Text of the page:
It’s Not Censorship to Ignore You

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Photo: Jessica Peterson/Corbis

Sorting through the claims and counterclaims of Gamergate — the fight between an amorphous collective of male video-game fans and the female developers and critics whom they've harassed — isn't easy. It all began when a young man named Eron Gjoni falsely accused his ex-girlfriend, the indie game developer Zoe Quinn, of sleeping with video-game critics in exchange for favorable coverage, and it picked up steam after video-game writer Anita Sarkeesian received death threats for her unrelated criticism of the ways women are portrayed in video games. (For a detailed overview, read this; plus, this analysis of why it's so hard to pin down Gamergate's goals is here). But the grievance that rallied gamers against Quinn, Sarkeesian, and anyone who defended them is familiar to those who've been closely following feminist debates in the past few years: free speech.

“GamerGate is a consumer revolt triggered by overt politicization, ethical misconduct and unprecedented amounts of censorship targeted at gamers,” according to one Gamergate FAQ.

“Never stop poking your free speech thumb in their eye,” said a site known for Gamergate news. “Don’t be intimidated by their fascist tactics, as that’s exactly what they’re looking for.”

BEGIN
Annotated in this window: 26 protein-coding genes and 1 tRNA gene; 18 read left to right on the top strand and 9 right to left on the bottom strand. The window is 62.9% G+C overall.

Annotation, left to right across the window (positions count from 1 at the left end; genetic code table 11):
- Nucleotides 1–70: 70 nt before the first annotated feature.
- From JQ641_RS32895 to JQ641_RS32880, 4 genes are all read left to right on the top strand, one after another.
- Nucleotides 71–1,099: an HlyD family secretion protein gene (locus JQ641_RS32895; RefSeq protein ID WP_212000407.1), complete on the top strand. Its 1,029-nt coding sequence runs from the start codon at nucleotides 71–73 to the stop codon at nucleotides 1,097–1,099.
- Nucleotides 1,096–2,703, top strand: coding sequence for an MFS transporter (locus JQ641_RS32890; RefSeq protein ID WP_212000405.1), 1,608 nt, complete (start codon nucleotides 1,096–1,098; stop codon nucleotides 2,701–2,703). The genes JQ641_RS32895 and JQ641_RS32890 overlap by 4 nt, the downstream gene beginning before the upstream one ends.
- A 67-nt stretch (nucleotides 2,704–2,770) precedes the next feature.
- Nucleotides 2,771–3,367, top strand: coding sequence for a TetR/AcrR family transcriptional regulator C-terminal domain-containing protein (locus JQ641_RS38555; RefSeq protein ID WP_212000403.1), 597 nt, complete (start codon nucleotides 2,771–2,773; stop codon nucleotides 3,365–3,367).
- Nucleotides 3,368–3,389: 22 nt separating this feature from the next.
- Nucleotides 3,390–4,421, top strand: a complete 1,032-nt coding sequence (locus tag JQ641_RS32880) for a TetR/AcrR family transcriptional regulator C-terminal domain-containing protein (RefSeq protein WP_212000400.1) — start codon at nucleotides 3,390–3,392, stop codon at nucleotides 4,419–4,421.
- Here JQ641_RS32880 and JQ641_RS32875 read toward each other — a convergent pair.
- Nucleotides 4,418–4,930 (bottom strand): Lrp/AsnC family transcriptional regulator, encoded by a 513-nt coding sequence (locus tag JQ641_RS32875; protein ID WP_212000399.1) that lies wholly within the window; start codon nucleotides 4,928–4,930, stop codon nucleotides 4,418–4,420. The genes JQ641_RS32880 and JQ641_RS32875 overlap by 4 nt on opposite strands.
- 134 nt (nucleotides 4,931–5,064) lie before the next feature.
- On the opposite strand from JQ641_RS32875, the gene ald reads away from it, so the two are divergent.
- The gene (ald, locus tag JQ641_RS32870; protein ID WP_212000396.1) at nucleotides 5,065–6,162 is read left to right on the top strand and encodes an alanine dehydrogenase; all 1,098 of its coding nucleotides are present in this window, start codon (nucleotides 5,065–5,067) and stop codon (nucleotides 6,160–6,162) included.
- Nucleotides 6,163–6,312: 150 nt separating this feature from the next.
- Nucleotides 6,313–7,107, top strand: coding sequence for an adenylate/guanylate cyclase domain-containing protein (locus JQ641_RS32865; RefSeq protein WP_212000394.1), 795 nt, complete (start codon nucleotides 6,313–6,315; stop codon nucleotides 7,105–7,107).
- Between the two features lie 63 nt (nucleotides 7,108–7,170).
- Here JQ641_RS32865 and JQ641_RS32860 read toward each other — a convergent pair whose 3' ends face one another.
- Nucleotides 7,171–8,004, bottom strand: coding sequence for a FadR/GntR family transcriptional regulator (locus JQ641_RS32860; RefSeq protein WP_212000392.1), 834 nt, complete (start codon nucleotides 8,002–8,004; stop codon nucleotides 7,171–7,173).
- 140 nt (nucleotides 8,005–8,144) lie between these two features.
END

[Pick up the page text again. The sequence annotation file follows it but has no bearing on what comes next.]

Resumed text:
“It is my good-faith belief that Zoe Quinn is using the court system to silence her biggest critic, Eron Gjoni,” added a prominent Gamergate tweeter. “I will not remain silent while someone is abusing the court system to silence legitimate free speech.”

Quinn was reportedly granted a temporary protective order against Gjoni, although he's hardly been silenced: Gjoni gave a long interview about Quinn to BuzzFeed last week, in which he said he’d do it all again if he could. In the meantime, aside from a few Twitter bans for violating its very liberal terms of service (which protects pretty much all speech, save specific, violent threats), the Thought Police have come for no gamer.

But the obsession with free speech is not new: Feminist criticism has been met with free-speech paranoia on numerous occasions in the past two years. When a female heckler criticized Daniel Tosh’s rape jokes on Tumblr, male comedians cried censorship. When women complained about street sexual harassment, men worried it might have a chilling effect on sexually liberated speech. When women complained about rape and death threats on Twitter, men worried about the future of the First Amendment. When women asked for a warning about classroom materials that deal with rape, the American Enterprise Institute “Factual Feminist” Christina Hoff Sommers (also a Gamergater) said free speech was under attack on campus. When famous women decried the distribution of their stolen photographs on Reddit, the Daily Caller mourned the “indecent death” of Reddit’s “bastion of free speech.”